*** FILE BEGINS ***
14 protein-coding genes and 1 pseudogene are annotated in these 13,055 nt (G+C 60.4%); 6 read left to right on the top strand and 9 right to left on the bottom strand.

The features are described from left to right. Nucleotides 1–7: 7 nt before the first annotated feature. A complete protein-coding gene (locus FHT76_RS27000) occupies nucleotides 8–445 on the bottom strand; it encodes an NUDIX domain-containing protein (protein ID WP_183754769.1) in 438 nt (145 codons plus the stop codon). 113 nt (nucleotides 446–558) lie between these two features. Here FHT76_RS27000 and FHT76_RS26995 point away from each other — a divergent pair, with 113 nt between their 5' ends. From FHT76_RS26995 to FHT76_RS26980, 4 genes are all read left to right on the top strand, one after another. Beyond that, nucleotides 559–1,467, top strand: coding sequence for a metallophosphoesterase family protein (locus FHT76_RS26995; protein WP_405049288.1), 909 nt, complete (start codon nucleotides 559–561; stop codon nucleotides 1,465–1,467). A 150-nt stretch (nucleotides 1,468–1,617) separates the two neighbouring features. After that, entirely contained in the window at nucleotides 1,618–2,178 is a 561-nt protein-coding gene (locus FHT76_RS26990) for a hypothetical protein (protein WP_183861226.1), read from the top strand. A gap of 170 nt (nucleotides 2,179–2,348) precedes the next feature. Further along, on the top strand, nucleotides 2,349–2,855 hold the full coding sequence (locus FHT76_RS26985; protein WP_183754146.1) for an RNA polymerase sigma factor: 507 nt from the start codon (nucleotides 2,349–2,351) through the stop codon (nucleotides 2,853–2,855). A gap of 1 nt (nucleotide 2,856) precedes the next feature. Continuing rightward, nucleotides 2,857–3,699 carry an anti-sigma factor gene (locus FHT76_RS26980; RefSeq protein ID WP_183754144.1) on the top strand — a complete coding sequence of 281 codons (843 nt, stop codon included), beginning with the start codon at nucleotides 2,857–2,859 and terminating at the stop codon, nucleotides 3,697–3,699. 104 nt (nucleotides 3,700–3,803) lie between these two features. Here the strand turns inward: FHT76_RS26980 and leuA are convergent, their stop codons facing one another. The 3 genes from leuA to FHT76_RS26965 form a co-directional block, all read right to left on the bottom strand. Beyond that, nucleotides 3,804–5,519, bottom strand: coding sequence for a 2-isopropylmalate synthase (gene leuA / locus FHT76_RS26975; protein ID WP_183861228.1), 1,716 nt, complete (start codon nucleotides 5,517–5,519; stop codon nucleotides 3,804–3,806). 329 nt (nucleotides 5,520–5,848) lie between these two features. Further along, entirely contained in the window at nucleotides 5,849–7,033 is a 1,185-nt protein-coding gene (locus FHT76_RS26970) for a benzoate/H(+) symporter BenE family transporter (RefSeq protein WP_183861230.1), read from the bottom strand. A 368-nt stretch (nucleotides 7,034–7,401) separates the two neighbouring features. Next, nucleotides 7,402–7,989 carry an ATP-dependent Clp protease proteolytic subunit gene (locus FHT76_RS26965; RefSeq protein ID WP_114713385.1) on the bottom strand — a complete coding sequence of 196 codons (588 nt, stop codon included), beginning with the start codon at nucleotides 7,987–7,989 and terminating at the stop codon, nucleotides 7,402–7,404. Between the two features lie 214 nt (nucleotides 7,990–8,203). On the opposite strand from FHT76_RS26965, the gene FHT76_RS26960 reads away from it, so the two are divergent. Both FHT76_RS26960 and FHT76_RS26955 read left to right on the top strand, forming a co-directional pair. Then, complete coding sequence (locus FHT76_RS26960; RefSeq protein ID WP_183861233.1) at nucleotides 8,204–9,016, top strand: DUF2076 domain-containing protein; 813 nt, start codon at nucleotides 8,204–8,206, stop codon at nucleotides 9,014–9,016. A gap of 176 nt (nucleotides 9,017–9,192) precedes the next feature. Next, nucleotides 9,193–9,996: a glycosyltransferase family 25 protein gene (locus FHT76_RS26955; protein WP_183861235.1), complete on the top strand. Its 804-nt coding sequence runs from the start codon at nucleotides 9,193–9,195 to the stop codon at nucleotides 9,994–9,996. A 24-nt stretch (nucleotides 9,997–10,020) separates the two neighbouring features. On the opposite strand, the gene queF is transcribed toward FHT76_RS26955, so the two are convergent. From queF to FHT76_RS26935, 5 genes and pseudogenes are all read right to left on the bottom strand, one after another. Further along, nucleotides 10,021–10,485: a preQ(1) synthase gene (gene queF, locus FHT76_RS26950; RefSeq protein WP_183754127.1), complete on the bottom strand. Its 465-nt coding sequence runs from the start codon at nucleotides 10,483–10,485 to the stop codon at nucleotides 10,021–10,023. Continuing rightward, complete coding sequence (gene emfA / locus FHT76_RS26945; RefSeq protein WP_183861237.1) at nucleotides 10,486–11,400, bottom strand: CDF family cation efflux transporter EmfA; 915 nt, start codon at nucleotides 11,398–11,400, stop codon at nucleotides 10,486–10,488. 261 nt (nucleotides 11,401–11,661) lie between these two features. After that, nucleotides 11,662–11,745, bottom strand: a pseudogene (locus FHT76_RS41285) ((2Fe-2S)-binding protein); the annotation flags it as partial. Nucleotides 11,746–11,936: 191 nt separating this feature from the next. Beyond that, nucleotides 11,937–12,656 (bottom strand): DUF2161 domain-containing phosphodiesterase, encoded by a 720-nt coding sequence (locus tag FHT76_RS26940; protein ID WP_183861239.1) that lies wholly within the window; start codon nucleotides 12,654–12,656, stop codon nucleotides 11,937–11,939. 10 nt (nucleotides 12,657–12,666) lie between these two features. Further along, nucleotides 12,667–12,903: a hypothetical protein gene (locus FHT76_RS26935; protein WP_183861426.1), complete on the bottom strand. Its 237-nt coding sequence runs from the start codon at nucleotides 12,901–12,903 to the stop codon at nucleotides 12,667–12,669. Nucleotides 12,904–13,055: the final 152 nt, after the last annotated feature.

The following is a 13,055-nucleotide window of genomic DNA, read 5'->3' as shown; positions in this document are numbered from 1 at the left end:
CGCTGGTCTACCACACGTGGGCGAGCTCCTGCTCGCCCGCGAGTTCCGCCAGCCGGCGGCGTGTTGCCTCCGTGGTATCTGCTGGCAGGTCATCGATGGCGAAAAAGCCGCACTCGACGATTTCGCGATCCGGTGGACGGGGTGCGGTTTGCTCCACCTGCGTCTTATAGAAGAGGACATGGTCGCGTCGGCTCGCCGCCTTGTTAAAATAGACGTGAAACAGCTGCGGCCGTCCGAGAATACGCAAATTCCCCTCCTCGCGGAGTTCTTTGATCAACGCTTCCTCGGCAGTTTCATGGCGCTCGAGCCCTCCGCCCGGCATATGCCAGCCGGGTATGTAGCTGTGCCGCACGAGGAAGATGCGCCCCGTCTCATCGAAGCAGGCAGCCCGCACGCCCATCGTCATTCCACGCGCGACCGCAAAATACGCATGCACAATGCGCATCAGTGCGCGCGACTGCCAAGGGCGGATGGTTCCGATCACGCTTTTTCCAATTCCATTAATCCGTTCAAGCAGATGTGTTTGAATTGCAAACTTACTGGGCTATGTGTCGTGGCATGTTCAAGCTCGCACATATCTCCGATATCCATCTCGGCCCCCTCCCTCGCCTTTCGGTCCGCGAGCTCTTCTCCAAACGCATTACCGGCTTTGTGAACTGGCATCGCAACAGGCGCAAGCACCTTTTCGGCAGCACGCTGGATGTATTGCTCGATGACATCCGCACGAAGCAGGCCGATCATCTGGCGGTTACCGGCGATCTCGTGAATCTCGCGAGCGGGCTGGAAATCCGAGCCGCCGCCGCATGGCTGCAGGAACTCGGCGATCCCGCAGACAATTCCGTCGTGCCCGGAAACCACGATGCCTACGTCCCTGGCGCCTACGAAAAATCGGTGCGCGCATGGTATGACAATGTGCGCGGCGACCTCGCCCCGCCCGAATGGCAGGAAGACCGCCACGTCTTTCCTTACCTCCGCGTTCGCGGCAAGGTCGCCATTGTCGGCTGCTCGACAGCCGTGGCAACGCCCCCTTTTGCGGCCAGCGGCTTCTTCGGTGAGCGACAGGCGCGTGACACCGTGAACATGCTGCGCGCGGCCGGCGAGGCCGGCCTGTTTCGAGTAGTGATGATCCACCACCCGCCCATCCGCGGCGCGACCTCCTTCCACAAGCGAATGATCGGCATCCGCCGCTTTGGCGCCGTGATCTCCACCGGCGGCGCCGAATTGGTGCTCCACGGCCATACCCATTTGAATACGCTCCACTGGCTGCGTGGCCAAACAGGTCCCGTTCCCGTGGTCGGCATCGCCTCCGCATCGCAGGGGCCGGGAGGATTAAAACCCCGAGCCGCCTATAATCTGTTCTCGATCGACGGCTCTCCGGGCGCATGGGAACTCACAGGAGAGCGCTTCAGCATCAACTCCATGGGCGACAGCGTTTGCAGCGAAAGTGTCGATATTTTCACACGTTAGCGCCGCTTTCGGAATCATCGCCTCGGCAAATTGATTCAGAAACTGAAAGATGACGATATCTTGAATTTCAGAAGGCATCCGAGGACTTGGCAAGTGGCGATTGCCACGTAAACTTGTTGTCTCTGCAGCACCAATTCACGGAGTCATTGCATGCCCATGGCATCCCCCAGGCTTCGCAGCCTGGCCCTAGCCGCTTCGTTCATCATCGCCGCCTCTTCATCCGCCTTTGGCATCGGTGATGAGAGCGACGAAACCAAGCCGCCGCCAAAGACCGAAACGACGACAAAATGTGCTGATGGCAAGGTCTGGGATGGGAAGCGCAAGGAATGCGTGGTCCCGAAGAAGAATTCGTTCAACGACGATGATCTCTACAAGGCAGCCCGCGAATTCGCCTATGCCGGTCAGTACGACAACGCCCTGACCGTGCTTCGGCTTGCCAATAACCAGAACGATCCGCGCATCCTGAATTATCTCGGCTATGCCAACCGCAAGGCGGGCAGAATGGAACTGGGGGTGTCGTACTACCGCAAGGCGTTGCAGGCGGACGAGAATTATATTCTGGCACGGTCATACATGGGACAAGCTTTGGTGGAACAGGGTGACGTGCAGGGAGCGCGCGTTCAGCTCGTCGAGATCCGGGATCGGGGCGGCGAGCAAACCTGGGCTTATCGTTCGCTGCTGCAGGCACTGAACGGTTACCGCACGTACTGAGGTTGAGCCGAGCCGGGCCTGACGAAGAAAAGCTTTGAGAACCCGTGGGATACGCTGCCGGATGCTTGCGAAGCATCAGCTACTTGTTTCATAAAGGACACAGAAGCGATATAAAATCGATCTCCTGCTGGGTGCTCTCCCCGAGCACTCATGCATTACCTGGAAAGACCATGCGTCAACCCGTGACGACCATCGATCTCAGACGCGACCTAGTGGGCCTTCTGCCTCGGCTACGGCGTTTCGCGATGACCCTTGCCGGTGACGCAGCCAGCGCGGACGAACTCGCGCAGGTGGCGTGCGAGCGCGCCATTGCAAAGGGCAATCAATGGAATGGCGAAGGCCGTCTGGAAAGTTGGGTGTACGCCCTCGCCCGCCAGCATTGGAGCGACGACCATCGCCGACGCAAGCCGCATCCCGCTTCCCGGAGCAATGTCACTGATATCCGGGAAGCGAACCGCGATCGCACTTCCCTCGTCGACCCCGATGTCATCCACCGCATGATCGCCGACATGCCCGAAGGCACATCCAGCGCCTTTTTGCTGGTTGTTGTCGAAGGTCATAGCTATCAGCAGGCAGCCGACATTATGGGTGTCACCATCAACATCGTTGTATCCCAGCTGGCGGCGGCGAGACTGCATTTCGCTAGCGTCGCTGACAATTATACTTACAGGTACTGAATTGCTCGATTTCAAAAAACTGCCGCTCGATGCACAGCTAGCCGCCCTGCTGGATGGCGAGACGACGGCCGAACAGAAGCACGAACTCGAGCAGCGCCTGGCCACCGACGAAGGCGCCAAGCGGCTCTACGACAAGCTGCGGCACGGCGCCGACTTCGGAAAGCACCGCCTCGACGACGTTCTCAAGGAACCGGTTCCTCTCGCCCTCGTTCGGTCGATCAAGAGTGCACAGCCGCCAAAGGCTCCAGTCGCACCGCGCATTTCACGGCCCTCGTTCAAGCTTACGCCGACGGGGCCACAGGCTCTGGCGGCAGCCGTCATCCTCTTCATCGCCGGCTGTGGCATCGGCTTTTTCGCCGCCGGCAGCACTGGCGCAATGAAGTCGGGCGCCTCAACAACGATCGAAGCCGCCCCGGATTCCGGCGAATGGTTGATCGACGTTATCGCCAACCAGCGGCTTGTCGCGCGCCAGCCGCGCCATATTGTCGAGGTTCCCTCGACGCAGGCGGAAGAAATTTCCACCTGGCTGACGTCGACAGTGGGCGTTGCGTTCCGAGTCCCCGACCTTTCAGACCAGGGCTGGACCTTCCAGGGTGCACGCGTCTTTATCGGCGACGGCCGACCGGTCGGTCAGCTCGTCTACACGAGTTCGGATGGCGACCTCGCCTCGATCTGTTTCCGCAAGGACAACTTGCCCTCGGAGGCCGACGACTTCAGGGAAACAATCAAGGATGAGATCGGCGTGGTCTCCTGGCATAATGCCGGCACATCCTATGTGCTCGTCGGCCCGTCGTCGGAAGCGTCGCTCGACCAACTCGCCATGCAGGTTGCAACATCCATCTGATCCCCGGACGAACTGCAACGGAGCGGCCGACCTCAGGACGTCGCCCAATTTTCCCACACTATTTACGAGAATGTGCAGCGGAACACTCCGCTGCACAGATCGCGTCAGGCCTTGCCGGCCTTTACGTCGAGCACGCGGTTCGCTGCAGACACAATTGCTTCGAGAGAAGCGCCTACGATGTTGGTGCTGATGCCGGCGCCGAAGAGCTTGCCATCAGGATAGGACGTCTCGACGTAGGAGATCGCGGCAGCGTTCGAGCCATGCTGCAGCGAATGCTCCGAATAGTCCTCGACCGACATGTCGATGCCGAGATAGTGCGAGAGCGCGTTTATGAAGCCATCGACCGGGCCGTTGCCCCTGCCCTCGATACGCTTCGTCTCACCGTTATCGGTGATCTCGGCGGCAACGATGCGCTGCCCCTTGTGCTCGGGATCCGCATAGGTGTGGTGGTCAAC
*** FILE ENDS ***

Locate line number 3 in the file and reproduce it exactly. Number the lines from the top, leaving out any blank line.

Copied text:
The following is a 13,055-nucleotide window of genomic DNA, read 5'->3' as shown; positions in this document are numbered from 1 at the left end: